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Fund company tailors risks for rollover investing

Updated: May 3, 2013 12:14PM



Originally published: August 7, 2001

You may be one of the millions of Americans who will receive a retirement plan distribution from your company this year, either because you’re switching jobs or are retiring.

Whether the distribution is a large amount or relatively small, if you make the wrong decisions, it could cost you a small fortune in taxes and lost opportunities. Yet your company plan sponsor might be unwilling or unable to give you the guidance you need.

That was the situation facing Tom, who has worked at a large consumer products company for more than 30 years. He’s retiring at the end of this year and was asked to fill out the forms for transferring his retirement fund. Faced with making investment choices for the nearly $400,000 that he hopes will carry him through retirement, he realized he wasn’t prepared for that responsibility.

Tom’s not alone in his predicament. A 1993 survey by the Employee Benefit Research Institute shows that in that year, more than 12.3 million employees received more than $130 billion in lump-sum retirement plan distributions. Only about 41 percent of the recipients rolled over at least a portion of their distribution to an IRA or another tax-deferred plan. Two out of every five recipients spent their entire distribution.

Those who spent part or all of their money lost out in two ways.

First, they paid ordinary income taxes on the money they did not roll over. And recipients under age 59 1/2 paid an extra 10 percent federal income tax penalty for early withdrawal.

Even worse, they lost the opportunity for future tax-deferred gains and growth in their retirement funds.

When Tom asked me for advice, he already understood the importance of rolling over his distribution.

He knew that if he took the check, instead of having it sent directly from his current plan to a new plan custodian, he would face taxes and penalties. (Or if the employer refuses to send a distribution directly to the new custodian, the check must be made payable to the new IRA custodian for your account.)

But Tom was unsure about where to send the money and how to allocate it among various investment options.

While there are a variety of places to turn for help in investing your retirement plan distribution - including financial planners, investment advisers, stockbrokers and mutual fund companies - there is one service designed especially to meet the needs of people receiving plan distributions.

T. Rowe Price, a mutual fund and investment manager with more than $100 billion under management, has created a special Rollover Investment Service designed to help people such as Tom with this huge lifetime investment decision.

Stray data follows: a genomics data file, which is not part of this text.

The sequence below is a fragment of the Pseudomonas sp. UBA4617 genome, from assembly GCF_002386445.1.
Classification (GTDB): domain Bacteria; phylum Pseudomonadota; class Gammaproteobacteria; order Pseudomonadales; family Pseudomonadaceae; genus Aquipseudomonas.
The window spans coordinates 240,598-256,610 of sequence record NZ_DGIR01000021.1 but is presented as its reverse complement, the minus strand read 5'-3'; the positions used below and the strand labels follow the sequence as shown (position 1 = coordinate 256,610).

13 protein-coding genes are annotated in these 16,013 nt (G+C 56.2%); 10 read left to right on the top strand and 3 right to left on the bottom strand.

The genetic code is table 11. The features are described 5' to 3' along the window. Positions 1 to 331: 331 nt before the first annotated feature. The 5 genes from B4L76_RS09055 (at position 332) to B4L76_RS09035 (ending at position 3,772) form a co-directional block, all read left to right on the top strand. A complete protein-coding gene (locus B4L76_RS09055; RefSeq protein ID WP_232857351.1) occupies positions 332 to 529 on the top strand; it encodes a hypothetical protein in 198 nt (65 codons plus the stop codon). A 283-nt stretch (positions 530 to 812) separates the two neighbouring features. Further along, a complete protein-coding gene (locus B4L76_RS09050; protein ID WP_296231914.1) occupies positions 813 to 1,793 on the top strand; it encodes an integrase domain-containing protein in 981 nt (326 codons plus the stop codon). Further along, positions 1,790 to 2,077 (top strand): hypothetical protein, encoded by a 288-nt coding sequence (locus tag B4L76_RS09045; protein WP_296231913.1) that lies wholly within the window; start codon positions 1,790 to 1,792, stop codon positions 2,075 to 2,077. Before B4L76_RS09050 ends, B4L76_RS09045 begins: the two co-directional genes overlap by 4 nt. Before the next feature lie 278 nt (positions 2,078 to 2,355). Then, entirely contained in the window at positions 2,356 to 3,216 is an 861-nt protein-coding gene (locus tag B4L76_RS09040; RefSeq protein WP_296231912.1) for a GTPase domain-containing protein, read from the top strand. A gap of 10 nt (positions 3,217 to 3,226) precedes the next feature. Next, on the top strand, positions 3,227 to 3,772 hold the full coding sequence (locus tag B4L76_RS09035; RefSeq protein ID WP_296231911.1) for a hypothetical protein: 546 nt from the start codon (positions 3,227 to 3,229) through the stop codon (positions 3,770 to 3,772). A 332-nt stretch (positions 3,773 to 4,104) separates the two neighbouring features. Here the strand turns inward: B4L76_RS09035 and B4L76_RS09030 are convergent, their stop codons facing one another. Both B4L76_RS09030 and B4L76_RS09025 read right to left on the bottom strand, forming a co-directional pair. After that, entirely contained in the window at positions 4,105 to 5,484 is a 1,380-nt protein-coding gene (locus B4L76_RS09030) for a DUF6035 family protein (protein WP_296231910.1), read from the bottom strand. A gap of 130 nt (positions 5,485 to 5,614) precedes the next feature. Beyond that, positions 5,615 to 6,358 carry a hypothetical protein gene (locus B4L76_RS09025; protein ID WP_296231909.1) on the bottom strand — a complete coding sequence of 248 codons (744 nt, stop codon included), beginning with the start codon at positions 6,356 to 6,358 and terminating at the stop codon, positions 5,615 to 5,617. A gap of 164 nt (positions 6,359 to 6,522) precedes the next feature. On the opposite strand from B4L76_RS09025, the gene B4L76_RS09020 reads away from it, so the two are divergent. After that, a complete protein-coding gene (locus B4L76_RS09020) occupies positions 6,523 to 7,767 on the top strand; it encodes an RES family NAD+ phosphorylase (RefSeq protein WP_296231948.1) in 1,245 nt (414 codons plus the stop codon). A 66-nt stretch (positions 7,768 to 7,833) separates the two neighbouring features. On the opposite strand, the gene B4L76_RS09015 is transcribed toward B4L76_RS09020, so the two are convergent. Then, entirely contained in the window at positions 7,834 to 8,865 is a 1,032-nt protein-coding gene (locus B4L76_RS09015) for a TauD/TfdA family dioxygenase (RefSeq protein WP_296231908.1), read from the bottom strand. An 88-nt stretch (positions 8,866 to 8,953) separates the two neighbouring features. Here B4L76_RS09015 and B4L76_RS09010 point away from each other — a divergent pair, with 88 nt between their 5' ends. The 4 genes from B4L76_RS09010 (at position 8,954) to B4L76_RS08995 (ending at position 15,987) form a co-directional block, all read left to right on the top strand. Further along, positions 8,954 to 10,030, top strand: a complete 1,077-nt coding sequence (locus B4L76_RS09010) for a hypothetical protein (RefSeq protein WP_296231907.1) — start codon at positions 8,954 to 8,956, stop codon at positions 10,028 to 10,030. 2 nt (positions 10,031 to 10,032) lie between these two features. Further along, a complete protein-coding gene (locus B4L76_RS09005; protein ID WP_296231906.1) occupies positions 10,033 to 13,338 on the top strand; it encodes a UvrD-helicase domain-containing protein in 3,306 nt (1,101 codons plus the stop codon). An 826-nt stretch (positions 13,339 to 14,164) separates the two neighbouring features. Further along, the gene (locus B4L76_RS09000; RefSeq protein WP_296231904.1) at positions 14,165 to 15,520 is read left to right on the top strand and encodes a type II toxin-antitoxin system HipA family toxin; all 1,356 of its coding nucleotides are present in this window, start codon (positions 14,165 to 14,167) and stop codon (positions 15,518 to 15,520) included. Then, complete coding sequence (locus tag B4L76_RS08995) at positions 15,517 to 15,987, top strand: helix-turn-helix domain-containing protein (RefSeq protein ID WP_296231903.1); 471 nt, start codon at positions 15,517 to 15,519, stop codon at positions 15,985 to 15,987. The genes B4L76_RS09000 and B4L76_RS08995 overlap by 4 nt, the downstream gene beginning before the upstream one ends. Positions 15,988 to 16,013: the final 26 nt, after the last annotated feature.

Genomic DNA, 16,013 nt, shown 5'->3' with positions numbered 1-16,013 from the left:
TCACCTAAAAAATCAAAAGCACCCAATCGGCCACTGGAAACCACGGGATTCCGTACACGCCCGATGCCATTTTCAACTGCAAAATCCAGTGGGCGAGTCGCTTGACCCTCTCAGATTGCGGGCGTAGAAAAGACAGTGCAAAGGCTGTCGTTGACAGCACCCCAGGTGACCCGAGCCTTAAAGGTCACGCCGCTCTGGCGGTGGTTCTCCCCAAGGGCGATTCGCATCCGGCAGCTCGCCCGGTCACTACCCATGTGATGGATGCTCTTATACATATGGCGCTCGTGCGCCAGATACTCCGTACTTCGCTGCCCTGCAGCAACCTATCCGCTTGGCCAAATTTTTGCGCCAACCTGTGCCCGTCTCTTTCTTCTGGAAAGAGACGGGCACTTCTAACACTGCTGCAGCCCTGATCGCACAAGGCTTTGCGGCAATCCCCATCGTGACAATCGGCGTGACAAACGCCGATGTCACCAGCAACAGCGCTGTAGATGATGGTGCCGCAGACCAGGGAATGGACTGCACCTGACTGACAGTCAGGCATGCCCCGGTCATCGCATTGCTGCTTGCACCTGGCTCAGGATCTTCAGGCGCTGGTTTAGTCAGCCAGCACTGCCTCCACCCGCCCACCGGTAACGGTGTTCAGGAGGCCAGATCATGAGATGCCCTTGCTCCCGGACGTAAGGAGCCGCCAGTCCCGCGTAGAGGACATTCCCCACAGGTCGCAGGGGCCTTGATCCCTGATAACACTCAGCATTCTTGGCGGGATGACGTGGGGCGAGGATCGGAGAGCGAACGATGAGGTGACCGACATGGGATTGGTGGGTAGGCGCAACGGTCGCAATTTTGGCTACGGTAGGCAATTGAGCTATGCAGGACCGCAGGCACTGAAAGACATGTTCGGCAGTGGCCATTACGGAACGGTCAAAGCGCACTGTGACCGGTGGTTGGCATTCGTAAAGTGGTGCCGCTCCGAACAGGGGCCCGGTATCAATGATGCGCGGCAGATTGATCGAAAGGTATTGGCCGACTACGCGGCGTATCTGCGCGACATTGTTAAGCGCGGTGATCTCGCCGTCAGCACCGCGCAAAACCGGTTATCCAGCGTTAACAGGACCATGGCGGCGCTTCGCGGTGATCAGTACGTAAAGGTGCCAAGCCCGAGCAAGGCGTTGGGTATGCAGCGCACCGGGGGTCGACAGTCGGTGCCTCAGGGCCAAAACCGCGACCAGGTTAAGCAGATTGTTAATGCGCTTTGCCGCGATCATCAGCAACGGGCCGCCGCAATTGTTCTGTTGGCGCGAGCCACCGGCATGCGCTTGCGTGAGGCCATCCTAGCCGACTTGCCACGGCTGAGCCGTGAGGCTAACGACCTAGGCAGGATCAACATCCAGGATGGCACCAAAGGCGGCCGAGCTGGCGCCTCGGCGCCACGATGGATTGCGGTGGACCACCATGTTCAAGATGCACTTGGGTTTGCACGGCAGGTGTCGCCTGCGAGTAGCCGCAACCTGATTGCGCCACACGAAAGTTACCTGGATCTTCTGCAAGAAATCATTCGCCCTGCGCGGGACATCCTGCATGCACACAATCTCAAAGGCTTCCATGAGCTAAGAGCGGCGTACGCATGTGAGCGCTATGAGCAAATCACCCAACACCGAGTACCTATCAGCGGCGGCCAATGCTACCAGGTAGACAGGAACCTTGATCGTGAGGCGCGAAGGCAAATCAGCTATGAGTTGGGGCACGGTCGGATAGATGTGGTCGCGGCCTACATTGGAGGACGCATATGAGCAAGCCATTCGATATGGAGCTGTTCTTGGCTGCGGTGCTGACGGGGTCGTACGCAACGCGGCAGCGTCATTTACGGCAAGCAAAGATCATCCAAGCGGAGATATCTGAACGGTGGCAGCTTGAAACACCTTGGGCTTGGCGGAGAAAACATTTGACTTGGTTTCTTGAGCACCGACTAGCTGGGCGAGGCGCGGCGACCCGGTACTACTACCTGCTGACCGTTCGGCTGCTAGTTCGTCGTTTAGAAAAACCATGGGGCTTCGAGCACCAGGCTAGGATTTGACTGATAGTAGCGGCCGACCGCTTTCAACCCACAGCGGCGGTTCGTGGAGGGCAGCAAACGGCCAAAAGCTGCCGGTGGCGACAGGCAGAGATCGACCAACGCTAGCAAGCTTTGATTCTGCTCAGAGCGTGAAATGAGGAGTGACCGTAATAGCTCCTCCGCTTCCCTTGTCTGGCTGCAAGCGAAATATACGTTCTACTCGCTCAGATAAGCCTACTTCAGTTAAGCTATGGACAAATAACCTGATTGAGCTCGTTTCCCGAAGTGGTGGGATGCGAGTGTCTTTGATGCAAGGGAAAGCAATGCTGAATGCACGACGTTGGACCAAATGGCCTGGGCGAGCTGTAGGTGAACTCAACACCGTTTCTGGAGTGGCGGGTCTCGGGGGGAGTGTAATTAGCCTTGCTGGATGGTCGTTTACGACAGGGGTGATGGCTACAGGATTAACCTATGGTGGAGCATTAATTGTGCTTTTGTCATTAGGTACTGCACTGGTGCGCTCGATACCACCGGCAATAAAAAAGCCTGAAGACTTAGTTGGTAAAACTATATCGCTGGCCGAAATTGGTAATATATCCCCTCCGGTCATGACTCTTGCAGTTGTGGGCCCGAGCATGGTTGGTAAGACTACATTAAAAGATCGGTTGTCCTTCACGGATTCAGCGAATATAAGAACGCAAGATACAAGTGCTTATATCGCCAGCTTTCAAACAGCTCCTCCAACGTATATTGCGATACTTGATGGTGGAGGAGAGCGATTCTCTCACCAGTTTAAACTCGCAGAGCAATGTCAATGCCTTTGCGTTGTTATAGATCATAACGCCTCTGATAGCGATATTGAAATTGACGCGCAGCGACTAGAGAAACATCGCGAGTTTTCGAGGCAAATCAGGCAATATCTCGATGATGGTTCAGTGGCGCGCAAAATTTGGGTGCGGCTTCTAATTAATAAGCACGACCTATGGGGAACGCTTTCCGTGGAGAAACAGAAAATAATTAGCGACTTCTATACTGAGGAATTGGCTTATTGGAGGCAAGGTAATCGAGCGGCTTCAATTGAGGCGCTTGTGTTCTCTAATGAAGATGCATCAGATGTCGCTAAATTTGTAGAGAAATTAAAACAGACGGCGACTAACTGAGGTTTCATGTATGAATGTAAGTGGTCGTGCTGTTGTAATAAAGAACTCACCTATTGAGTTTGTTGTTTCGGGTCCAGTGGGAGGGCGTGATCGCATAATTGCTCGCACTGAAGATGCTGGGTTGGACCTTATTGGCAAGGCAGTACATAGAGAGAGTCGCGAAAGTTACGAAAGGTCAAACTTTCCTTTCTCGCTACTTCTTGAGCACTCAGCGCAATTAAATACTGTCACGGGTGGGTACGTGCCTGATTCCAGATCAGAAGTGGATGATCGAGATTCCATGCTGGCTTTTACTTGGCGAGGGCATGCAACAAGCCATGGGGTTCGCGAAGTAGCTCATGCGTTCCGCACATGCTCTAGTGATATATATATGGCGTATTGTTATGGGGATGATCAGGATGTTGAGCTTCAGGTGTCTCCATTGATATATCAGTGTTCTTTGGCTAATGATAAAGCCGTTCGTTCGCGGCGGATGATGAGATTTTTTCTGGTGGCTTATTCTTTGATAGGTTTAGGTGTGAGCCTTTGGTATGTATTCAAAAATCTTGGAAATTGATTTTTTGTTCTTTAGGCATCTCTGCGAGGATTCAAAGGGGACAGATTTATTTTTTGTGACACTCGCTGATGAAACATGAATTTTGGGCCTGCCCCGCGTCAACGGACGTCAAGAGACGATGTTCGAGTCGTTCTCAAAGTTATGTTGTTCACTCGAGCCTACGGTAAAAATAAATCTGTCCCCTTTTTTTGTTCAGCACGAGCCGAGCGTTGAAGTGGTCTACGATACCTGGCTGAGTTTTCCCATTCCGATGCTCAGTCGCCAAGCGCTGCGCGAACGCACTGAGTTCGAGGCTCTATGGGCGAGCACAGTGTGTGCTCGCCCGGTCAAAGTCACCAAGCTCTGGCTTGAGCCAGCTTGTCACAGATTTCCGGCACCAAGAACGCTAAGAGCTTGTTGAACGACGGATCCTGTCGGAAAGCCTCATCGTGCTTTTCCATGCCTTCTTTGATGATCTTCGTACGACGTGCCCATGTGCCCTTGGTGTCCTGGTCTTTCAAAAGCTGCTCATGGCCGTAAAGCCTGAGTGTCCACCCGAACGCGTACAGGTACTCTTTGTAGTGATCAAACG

The first step is to fill out a questionnaire that will help create a personal investment strategy. You’ll be asked about your investment experience, financial goals, tolerance for risk, and your current financial profile. And you don’t need to know anything about investing to fill out this form.

Sample question: You have $10,000 to invest and have only two investment options. Which would you be more likely to select? Investment X has a 70 percent chance of gaining $2,000 and a 30 percent chance of losing $500. Investment Y has a 100 percent chance of gaining $500. You respond according to your instincts, and they’ll evaluate your risk tolerance.

Within a few weeks of completing the questionnaire, you’ll be given an asset allocation model. That’s just a fancy way of saying they’ll advise you on what portion of your investments should be allocated to stocks, bonds or money market funds. In fact, you’ll be given a specific model portfolio, using T. Rowe Price mutual funds, in which you might want to place your retirement account. But you’re under no obligation to use those mutual funds. You can take this information and use it in any way you like.

The T. Rowe Price mutual funds included in this service are the Blue Chip Growth Fund, Equity Income Fund, High Yield Fund, International Bond Fund, International Stock Fund, New Income Fund, Small-Cap Stock Fund and Short-Term U.S. Government Fund.

The third step is equally helpful and important. If you decide to use the T. Rowe Price funds for your investments, you’ll be given your own designated rollover specialist, who will work with your current employer to coordinate proper transfer of the money to avoid penalties. And your specialist is available to explain the fund selection.

Terry Savage is a registered investment adviser for stocks and commodities and is on the board of directors of McDonald’s Corp.

E-mail: savage@suntimes.com. Her second book, published by HarperCollins, is Terry Savage’s New Money Strategies for the ‘90s.

Copyright Terry Savage Productions.



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